LEWISTON — Top law enforcement officials in Lewiston and Auburn on Monday condemned the Minneapolis police killing of George Floyd last week and praised peaceful protest in reaction to its tragic nature.

Lewiston Police Chief Brian O’Malley speaks to the news media at a press conference earlier this year. Andree Kehn/Sun Journal

“Watching the video of a police officer kneeling on Mr. Floyd’s neck was disturbing and upsetting,” Lewiston Police Chief Brian O’Malley said in a prepared statement. “My sympathies go out to the friends and family of George Floyd and all of those who have been affected by this tragedy.”

Floyd’s death is “an injustice that I pray will result in swift justice to those responsible for his death,” Auburn Police Chief Jason Moen said.

“There is no one here at the Lewiston Police Department who believes what happened to Mr. Floyd was justified,” O’Malley said. “What I observed on the video was shocking and this type of behavior reflects negatively not only on the police officers of Minneapolis, but on law enforcement officers nationwide.

He said the training each of his officers undergoes in use of force, defensive tactics and bias-based policing are designed to “prevent the type of behavior that led to Mr. Floyd’s death.”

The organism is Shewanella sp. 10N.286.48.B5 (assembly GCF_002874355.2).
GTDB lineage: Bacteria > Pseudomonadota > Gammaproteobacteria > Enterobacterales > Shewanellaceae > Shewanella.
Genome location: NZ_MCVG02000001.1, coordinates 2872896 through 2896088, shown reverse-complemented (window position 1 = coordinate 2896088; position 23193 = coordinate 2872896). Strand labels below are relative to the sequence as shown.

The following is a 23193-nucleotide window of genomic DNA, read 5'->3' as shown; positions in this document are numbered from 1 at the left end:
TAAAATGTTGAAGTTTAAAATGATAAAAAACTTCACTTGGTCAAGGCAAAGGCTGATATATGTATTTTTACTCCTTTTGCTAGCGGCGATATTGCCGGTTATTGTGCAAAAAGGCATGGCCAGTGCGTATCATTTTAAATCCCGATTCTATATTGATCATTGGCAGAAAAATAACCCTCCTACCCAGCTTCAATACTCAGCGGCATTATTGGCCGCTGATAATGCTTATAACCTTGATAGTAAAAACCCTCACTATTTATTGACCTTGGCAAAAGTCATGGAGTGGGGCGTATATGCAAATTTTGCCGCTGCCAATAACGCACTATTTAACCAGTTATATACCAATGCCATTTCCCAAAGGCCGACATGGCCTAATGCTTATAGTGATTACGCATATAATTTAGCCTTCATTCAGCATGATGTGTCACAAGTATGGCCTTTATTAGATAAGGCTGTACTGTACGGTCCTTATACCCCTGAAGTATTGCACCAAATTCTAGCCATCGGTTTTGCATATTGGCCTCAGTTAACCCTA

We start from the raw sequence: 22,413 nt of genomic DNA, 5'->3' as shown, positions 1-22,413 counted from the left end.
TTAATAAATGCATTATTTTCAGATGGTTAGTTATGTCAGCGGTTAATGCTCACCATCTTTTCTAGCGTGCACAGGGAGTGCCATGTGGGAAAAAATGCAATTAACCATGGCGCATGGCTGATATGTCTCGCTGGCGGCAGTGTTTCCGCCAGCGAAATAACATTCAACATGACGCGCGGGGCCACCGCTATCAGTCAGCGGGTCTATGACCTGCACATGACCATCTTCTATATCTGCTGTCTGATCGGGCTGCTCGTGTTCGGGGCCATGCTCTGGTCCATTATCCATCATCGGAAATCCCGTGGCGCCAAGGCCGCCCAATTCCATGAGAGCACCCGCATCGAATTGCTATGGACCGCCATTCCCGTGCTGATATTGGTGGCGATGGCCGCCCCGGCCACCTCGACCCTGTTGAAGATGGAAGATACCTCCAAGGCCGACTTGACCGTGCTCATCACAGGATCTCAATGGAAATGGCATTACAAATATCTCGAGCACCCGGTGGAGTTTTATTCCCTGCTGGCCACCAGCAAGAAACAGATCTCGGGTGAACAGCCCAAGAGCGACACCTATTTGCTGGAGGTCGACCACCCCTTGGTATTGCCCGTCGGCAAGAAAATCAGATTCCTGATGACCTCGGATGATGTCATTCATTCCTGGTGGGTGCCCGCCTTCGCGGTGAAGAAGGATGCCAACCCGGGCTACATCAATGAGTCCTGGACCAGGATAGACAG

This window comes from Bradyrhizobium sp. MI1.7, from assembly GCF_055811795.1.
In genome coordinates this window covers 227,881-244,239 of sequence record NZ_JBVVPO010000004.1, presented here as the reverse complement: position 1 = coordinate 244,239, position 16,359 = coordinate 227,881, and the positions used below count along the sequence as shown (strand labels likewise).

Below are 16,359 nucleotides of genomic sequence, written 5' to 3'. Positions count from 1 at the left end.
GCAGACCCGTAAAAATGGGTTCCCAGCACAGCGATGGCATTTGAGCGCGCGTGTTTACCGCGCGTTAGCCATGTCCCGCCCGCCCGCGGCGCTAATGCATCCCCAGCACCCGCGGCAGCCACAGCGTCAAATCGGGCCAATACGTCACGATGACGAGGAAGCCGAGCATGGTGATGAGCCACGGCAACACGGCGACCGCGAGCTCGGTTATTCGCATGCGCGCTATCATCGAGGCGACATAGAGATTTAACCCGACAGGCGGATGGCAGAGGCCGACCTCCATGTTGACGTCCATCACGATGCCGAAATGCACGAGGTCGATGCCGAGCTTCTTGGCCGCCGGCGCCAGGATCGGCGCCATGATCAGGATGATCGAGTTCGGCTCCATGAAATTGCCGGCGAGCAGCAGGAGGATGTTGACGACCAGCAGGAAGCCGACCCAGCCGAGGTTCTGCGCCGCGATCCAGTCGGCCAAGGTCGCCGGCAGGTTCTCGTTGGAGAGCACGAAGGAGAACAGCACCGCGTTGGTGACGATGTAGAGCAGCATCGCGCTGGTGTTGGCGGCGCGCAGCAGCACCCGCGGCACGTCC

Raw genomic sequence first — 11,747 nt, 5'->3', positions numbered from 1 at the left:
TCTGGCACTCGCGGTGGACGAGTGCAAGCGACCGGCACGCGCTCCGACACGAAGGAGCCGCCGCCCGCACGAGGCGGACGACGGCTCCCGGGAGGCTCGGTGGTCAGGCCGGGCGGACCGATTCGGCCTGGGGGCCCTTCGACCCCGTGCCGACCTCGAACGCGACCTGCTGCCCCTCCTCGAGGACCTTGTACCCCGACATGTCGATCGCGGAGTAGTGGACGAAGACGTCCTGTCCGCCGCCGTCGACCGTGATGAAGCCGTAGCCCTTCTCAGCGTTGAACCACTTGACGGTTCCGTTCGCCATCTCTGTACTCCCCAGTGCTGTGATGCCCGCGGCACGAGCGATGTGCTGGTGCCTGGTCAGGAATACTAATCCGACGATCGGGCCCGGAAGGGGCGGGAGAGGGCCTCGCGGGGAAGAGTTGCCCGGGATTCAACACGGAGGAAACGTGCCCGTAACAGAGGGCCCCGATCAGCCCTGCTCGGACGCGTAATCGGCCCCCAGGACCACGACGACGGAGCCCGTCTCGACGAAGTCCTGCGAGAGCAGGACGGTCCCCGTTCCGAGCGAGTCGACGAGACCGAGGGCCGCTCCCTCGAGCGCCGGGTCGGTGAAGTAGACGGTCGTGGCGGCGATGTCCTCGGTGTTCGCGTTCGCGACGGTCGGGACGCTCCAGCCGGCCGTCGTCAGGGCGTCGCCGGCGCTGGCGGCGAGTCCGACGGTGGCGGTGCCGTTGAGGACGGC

“People are understandably frustrated with what occurred in Minneapolis and many have protested peacefully to enact change in their communities and nationwide,” he said.

Adding their voices to the many demonstrations held nationally over the weekend, protesters here in the Twin Cities marched on Sunday from Festival Plaza in Auburn, through Lewiston’s downtown and back to Auburn, ending at the police station. On Monday, they protested in Kennedy Park in Lewiston.

Auburn Police Chief Jason Moen at a press conference last year. Andree Kehn/Sun Journal

“Protests are an opportunity for people’s voices to be heard,” Moen said Monday. “This country has been built around the Bill of Rights and our forefathers gave freedom of speech the highest priority. I encourage people to have their voice heard.”

O’Malley said the local protesters were able to express themselves “in a peaceful manner” in contrast to some incidents in major cities where demonstrations turned violent.

“I continue to encourage those who want to march or protest to do so in a nonviolent way,” O’Malley said.

Moen said the power of protest is weakened by violence.

“Those voices become lost when violence and destruction become part of the message,” he said. “I hope that our protests remain peaceful so people can have their voices heard.”

O’Malley said his department has been working with area groups, including the Immigrant Resource Center of Maine, in an effort to “create an atmosphere of partnership with the community so we can work to enhance the overall quality of life for all of our residents. The Lewiston Police Department strives to do this through mutual trust and respect and the fair and equitable enforcement of law, while carefully safeguarding the dignity of all who we serve.”


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